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Many choose this destination from the centre of Christchurch city, walking or cycling through the Botanic Gardens and Hagley Park arriving at Riccarton Bush in about thirty minutes.
Allow an hour to follow the walkway through the forest and sit and meditate beneath the great Kahikatea trees that were once a feature of the Canterbury Plains. Many of the native tree species are labelled beside the path. The quietness and serenity will restore your spirit.
The Maori name for Riccarton is “Putaringamoto” which can be translated as “the severed ear” referring to this surviving area of forest. Prior to 1840 the Maori used the area for hunting birdlife and eels in the Waimari and Otakaro (Avon) rivers.
The 1843 Deans brothers travelled with their families from Scotland to settle in Riccarton. On the deaths of both John and William Deans, the widow of John, Jane Deans, continued to farm the property with the assistance of her son until she died in 1911 at age 87. She was a great pioneer.
The second cottage they built in 1843 is still standing and was carefully restored in 1950. This cottage is open as a museum at all times.
Jane Deans was responsible for most of the planting in this vicinity including the oaks and gum trees that provide welcome shade in the summer months.
Her next home, the magnificent Riccarton House, was built in three stages between 1856 and the 1900’s. The entrance hall and staircase are panelled with oak from the property. Currently this house is being repaired after earthquake damage.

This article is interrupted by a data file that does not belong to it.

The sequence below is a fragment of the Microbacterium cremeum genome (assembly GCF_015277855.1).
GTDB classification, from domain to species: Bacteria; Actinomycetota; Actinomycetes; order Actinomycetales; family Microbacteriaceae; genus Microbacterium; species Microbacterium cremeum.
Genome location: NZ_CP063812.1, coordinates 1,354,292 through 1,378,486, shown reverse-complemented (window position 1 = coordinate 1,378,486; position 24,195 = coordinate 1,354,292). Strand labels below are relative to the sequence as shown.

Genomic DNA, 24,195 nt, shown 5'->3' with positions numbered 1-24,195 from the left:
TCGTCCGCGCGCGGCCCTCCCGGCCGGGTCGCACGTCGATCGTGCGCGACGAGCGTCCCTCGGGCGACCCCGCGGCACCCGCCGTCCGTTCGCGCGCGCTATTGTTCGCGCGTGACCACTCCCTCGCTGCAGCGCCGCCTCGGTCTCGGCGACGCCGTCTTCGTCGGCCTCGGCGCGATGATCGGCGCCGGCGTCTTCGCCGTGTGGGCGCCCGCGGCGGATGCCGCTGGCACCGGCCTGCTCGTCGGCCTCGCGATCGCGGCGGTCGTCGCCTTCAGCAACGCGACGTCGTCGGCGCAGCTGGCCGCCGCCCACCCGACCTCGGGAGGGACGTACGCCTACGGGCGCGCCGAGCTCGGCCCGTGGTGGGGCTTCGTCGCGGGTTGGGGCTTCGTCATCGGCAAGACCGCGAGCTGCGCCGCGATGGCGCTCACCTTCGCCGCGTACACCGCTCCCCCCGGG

On Saturday morning the grounds of Riccarton House and the lawns beneath the oak trees host an organic market of local produce. Visitors can purchase gourmet food such as free range eggs, organic vegetables and fruit, wine, delicious baking, breads, cheeses and savouries. Many decide to sit on the riverbank and feed the ducks while others drink coffee and listen to the jazz band or buskers.
The Sunday Market sells local craft and is a show place for artists. Jewellery, soaps, perfumes, photographs, art works and a variety of treasures are available for purchase. Spinning wool for hand knitted garments, Maori carving and silverware are also on display. Others enjoy a coffee and watch the world go by.
Riccarton Bush offers respite, history and enchantment on your journey.
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